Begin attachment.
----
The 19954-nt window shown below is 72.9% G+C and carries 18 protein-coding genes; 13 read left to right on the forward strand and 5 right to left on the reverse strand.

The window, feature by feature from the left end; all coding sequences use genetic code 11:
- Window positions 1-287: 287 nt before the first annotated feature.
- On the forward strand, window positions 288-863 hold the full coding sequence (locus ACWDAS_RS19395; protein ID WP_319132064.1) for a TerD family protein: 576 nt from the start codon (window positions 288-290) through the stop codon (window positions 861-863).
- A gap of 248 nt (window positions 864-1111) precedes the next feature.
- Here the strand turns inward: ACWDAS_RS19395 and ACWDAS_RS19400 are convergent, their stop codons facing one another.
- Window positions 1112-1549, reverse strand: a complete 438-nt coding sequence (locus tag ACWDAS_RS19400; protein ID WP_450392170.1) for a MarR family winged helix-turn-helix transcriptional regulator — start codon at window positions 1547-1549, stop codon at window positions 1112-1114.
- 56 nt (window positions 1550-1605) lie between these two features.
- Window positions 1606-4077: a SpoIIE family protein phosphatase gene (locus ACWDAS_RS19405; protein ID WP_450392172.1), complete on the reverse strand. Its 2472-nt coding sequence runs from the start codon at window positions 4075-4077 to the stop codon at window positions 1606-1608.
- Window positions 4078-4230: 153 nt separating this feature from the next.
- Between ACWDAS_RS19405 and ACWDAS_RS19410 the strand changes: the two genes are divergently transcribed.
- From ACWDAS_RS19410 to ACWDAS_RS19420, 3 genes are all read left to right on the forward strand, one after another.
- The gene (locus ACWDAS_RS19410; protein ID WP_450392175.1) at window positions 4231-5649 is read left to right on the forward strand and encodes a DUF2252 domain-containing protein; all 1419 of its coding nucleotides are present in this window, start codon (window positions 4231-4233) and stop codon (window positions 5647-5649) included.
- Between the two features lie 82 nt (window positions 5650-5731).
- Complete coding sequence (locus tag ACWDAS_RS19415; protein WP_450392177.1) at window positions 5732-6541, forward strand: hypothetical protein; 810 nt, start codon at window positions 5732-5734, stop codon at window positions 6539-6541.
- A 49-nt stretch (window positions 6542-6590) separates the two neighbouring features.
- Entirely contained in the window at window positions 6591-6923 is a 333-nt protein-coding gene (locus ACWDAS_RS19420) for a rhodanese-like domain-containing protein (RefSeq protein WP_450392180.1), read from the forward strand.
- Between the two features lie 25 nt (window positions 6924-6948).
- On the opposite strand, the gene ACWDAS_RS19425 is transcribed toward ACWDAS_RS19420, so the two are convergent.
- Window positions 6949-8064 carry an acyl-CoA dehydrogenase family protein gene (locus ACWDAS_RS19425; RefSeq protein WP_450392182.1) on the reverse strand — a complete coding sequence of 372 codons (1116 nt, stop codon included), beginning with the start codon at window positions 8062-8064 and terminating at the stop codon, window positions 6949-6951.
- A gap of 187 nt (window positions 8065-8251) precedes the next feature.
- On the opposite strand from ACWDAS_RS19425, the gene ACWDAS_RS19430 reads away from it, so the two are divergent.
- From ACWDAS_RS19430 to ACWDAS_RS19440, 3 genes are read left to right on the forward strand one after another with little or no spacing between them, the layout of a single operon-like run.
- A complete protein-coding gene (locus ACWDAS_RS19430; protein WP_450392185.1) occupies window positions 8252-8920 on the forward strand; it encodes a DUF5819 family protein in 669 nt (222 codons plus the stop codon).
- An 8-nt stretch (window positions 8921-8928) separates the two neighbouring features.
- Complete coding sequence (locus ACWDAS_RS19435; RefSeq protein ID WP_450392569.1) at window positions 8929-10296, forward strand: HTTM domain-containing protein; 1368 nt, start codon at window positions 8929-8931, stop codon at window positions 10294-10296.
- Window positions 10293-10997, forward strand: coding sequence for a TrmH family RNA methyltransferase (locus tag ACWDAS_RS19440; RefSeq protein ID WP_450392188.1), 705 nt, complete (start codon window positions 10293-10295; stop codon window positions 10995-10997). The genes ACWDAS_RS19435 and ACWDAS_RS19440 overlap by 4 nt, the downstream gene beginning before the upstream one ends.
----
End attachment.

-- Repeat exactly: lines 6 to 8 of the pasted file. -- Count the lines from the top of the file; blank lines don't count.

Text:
- Here the strand turns inward: ACWDAS_RS19395 and ACWDAS_RS19400 are convergent, their stop codons facing one another.
- Window positions 1112-1549, reverse strand: a complete 438-nt coding sequence (locus tag ACWDAS_RS19400; protein ID WP_450392170.1) for a MarR family winged helix-turn-helix transcriptional regulator — start codon at window positions 1547-1549, stop codon at window positions 1112-1114.
- 56 nt (window positions 1550-1605) lie between these two features.